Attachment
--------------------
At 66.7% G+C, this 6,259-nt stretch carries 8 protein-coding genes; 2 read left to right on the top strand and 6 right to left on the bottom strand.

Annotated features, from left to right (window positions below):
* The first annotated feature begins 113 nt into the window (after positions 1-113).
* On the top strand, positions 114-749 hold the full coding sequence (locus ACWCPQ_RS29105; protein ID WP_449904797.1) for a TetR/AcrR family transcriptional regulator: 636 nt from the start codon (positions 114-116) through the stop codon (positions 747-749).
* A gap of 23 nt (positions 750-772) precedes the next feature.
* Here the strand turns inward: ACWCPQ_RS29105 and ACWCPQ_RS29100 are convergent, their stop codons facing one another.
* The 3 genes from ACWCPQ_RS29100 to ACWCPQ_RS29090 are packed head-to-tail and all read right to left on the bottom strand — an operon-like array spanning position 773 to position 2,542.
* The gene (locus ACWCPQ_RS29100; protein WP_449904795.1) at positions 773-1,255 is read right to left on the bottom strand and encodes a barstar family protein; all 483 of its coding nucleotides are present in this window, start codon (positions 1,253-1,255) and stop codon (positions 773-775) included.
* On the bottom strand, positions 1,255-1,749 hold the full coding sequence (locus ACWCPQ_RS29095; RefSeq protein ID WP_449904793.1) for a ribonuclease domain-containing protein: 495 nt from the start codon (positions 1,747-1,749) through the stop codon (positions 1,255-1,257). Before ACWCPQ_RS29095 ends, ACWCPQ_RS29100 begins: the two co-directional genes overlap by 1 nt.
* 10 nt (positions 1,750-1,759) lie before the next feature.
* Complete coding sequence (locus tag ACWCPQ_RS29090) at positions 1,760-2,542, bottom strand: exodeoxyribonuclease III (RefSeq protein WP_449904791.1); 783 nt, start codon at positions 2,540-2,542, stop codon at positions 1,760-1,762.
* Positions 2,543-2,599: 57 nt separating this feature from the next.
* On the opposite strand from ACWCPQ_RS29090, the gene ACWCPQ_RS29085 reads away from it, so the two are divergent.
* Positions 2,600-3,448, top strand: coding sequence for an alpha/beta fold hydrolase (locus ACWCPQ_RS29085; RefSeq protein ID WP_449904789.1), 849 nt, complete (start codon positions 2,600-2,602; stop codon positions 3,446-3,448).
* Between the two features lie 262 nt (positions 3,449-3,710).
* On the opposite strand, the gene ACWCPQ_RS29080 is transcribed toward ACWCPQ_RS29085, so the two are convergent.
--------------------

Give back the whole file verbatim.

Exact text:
At 66.7% G+C, this 6,259-nt stretch carries 8 protein-coding genes; 2 read left to right on the top strand and 6 right to left on the bottom strand.

Annotated features, from left to right (window positions below):
* The first annotated feature begins 113 nt into the window (after positions 1-113).
* On the top strand, positions 114-749 hold the full coding sequence (locus ACWCPQ_RS29105; protein ID WP_449904797.1) for a TetR/AcrR family transcriptional regulator: 636 nt from the start codon (positions 114-116) through the stop codon (positions 747-749).
* A gap of 23 nt (positions 750-772) precedes the next feature.
* Here the strand turns inward: ACWCPQ_RS29105 and ACWCPQ_RS29100 are convergent, their stop codons facing one another.
* The 3 genes from ACWCPQ_RS29100 to ACWCPQ_RS29090 are packed head-to-tail and all read right to left on the bottom strand — an operon-like array spanning position 773 to position 2,542.
* The gene (locus ACWCPQ_RS29100; protein WP_449904795.1) at positions 773-1,255 is read right to left on the bottom strand and encodes a barstar family protein; all 483 of its coding nucleotides are present in this window, start codon (positions 1,253-1,255) and stop codon (positions 773-775) included.
* On the bottom strand, positions 1,255-1,749 hold the full coding sequence (locus ACWCPQ_RS29095; RefSeq protein ID WP_449904793.1) for a ribonuclease domain-containing protein: 495 nt from the start codon (positions 1,747-1,749) through the stop codon (positions 1,255-1,257). Before ACWCPQ_RS29095 ends, ACWCPQ_RS29100 begins: the two co-directional genes overlap by 1 nt.
* 10 nt (positions 1,750-1,759) lie before the next feature.
* Complete coding sequence (locus tag ACWCPQ_RS29090) at positions 1,760-2,542, bottom strand: exodeoxyribonuclease III (RefSeq protein WP_449904791.1); 783 nt, start codon at positions 2,540-2,542, stop codon at positions 1,760-1,762.
* Positions 2,543-2,599: 57 nt separating this feature from the next.
* On the opposite strand from ACWCPQ_RS29090, the gene ACWCPQ_RS29085 reads away from it, so the two are divergent.
* Positions 2,600-3,448, top strand: coding sequence for an alpha/beta fold hydrolase (locus ACWCPQ_RS29085; RefSeq protein ID WP_449904789.1), 849 nt, complete (start codon positions 2,600-2,602; stop codon positions 3,446-3,448).
* Between the two features lie 262 nt (positions 3,449-3,710).
* On the opposite strand, the gene ACWCPQ_RS29080 is transcribed toward ACWCPQ_RS29085, so the two are convergent.